While the transactional intent during the awareness phase is at its lowest, this phase provides the perfect opportunity to provide valuable information. Informational intent may very well never lead to a conversion, but it definitely sets you up to form a relationship with future customers, and begin to build trust.

Consideration

The consideration phase of the buyer’s journey is incredibly important. By this point, any potential customer has clearly given a name to their problem, and has committed to finding a solution that fits their needs. The purchase intent is still relatively low, but the consideration stage is when a buyer will begin to consider the different solutions.

Most successful marketers understand that the consideration phase is worth investing in heavily. It’s where you can position yourself as an industry leader, and help guide the buyer in their research towards your product or service as a solution. 

Decision

Lastly, we’ve reached the decision phase of the buyer’s journey. This is often where most marketing strategies focus the bulk of their efforts. For good reason to. The decision stage is when purchase intent is the highest, and people turn into customers. 

Of course, you should always put an emphasis on the decision stage. But the truth is, the majority of customers have already made up their minds about what company or brand they will go with before they even reach the decision stage.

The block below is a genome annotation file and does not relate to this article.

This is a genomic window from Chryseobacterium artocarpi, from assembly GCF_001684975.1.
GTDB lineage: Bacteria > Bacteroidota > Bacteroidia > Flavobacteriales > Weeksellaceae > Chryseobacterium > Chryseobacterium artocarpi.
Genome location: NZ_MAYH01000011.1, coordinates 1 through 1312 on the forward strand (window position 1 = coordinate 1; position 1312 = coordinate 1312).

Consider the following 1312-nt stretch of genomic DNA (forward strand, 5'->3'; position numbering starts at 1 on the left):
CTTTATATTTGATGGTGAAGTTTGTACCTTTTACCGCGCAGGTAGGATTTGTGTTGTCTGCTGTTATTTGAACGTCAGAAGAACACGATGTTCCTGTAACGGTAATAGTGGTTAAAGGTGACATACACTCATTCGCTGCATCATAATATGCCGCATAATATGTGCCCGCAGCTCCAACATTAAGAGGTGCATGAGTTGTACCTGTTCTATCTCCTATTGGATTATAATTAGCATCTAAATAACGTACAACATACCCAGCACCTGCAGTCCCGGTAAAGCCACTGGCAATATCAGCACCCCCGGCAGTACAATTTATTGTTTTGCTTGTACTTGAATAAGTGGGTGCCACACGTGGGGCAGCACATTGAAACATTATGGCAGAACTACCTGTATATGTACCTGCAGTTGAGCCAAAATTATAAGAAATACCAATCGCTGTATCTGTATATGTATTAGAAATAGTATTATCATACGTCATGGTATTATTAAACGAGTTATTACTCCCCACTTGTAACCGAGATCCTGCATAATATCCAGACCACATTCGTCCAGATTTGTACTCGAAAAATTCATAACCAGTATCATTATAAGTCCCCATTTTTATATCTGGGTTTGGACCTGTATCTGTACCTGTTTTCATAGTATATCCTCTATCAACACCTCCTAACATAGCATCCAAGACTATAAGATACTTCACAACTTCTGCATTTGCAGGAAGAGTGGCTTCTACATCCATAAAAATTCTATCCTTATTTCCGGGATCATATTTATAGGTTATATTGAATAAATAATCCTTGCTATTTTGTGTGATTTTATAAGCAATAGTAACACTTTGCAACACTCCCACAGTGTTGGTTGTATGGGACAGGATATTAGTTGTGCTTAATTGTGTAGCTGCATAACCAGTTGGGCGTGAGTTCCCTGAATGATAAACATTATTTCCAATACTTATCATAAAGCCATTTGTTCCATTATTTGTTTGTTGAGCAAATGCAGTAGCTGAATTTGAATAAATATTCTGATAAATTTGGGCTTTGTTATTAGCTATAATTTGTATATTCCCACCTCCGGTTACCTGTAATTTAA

So, while purchase intent is at its highest level, it’s also at its most competitive stage. If the first time a customer interacts with your brand or business is during the final stage, then you’re putting yourself at a severe disadvantage.

Where Web Stories Come Into Play

With purchase intent in mind, how can you go about developing a marketing strategy that puts you in position to win a sale?

Ideally, you want to invest efforts in both informational content and transactional content. A well rounded approach will always help set you apart from the other competitors in your industry. The problem is, while strategies may vary, the approach will most likely be the same.

If your brand is putting out the same written content and creatives as everyone else, you’re not really giving yourself an edge over the competition.

That’s where web stories can come into play.

Firework web stories are helping reach new audiences, and engage users with dynamic content that is both informative and transactional in nature. As attention spans shrink, fewer customers are taking the time to read through comprehensive guides and product descriptions, and more are looking at reviews and functionality in real time.

Web stories offer you the ability to showcase your product or brand in a whole new light that buyers are more likely to gravitate towards. Short, easily digestible video clips have revolutionized how people consume content. And it’s been proven time and time again on social media. So, why not put your business in a position to thrive with an approach that is being underutilized?